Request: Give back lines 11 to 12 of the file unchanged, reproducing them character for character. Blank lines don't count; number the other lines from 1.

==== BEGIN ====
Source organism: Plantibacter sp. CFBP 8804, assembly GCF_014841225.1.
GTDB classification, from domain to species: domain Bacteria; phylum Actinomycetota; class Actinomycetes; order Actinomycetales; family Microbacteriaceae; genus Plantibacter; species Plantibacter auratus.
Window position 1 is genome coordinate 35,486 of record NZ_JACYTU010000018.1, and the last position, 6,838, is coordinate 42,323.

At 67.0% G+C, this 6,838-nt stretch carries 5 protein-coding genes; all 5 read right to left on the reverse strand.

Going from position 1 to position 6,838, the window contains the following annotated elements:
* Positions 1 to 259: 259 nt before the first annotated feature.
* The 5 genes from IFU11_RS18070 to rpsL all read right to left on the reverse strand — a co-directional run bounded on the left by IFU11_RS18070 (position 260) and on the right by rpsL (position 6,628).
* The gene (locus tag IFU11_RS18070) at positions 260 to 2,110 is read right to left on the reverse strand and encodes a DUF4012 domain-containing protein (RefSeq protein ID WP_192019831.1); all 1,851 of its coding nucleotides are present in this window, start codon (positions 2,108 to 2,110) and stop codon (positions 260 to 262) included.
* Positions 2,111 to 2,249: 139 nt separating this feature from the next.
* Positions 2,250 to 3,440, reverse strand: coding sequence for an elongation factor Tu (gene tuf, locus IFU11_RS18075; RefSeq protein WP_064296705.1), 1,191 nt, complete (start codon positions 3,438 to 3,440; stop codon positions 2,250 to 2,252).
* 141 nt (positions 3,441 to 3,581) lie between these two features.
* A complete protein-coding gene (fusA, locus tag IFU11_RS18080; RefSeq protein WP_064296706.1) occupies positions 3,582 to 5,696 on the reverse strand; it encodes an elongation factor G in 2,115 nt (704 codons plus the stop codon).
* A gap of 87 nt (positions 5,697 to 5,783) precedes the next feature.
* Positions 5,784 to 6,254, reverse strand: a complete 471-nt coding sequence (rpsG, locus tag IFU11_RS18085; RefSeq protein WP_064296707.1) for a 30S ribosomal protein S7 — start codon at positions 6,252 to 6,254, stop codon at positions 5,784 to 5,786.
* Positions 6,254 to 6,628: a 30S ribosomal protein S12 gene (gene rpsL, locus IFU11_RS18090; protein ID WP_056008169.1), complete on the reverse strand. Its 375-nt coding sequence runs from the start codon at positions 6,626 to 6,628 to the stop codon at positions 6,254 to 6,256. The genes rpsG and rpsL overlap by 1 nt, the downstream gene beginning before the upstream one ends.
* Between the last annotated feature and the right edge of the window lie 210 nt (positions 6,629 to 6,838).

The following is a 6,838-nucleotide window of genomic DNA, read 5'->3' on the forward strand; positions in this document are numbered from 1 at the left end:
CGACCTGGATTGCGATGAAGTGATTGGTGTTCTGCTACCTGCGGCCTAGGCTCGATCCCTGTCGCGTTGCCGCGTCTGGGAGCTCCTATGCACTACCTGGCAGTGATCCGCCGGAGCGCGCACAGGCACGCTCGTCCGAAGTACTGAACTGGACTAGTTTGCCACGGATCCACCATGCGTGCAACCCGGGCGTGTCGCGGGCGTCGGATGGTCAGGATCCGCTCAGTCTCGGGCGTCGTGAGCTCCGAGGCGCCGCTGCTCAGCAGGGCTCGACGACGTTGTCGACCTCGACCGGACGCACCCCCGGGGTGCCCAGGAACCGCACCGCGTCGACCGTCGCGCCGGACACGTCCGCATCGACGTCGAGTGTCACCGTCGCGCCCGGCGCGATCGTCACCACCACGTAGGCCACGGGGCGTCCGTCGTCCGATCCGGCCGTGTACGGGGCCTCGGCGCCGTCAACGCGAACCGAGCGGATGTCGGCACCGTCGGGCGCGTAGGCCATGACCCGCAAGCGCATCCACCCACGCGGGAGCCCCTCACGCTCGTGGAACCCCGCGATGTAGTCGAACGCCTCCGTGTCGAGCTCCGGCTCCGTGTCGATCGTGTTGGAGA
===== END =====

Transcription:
* 141 nt (positions 3,441 to 3,581) lie between these two features.
* A complete protein-coding gene (fusA, locus tag IFU11_RS18080; RefSeq protein WP_064296706.1) occupies positions 3,582 to 5,696 on the reverse strand; it encodes an elongation factor G in 2,115 nt (704 codons plus the stop codon).